- Have another sexually transmitted disease (STD)
- Family history of cervical cancer
Cervical Cancer Prevention and Early Detection
HPV vaccination and cervical screening provide the best chance for prevention and early detection.
The HPV Vaccination
In 2006, the FDA approved of the Gardasil vaccine. Presently, clinics use the updated vaccine, the Gardasil 9. The 9-valent vaccine targets 90 percent of HPV strains that cause cancer. The vaccine includes HPV subtypes 6,11,16,18,31,33,45,52 and 58. The vaccine is approved for boys and girls beginning at the age of nine.
Cervical Cancer Screening
The Pap Smear
The pap smear is a screening test for cervical cancer. It is part of a women’s regular pelvic exam. It involves the collection of a samples from the cervix to look for any concerning cells.
Consider these PAP smear recommendations:
- Get a Pap test every three years once you are 21 or older.
- Get both Pap test and HPV test every five years if you’re 30-65 years old.
- No screening is necessary if you’ve had your cervix removed and have no history of cervical cancer.
- Get tests for chlamydia, gonorrhea, and syphilis once a year if you’re sexually active and have a higher risk for STDs.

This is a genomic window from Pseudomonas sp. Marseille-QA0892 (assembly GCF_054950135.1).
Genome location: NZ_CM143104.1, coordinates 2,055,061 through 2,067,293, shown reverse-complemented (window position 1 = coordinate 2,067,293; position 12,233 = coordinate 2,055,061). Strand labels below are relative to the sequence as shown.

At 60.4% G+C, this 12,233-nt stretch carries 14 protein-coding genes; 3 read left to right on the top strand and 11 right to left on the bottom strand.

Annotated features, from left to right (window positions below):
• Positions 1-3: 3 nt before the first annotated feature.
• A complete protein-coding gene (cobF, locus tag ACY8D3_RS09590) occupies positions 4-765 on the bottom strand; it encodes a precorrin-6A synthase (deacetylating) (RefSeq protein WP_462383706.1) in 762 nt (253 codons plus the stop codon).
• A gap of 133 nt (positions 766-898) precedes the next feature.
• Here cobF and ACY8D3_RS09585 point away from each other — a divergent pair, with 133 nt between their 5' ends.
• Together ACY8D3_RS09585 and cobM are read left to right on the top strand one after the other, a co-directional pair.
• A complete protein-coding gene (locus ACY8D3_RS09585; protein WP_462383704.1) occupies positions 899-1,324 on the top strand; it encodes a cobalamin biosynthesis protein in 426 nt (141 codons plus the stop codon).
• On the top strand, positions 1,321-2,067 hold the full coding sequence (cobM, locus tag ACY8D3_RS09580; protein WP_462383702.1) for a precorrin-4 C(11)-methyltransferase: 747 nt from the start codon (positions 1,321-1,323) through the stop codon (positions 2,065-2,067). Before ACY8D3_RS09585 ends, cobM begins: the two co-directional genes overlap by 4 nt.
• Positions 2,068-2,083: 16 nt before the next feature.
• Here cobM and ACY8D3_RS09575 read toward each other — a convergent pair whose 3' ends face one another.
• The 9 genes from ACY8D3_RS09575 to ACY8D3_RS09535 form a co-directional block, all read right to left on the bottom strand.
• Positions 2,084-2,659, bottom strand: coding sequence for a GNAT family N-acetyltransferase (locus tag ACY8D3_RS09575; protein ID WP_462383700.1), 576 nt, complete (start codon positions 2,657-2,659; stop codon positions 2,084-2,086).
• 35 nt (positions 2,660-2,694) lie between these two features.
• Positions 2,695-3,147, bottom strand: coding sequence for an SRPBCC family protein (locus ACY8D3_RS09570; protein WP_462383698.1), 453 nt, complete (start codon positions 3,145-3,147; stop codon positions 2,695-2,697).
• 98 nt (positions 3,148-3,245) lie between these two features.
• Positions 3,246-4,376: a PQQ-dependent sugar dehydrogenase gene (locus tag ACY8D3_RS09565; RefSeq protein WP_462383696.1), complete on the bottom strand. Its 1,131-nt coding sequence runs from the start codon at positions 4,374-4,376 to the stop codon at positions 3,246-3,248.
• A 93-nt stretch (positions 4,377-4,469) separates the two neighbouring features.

After taking the sample, a doctor submits it to a lab. There, a pathologist looks under the microscope for any unusual cells. Cervical cells that appear abnormal get the term “dysplasia.” In some cases, these types of cells may go on to develop cancer.
There are varying degrees of changes, from low to high-grade. Milder changes can sometimes return to normal, as the body recovers. If something shows up on the Pap smear, your doctor will recommend a biopsy of the tissue to examine it more closely. Here is a list of terms of changes, referred to as cervical intraepithelial neoplasia (CIN):
CIN1: This stage is a mild form of changes or a low-grade squamous intraepithelial lesion (LSIL). Most of the tissue remains normal. Doctors recommended close monitoring with PAP smears.
CIN2: A moderate degree of changes exist. This result is called high-grade squamous intraepithelial lesion (HSIL). Doctors usually advise close monitoring, sampling, and treatment.
CIN3: A severe degree of dysplasia exists. This result is called carcinoma in situ (CIS). Further testing and treatment options are advised.
The HPV test can occur at the same as the Pap smear. It involves checking for infection with certain HPV types. The test looks for sub-types that are capable of causing cancer. These include HPV 16, 18, 31, 33, 35, 39, 45, 51, 52, 56, 58, 59, 66, and 68.
Tests to Identify Concerning Areas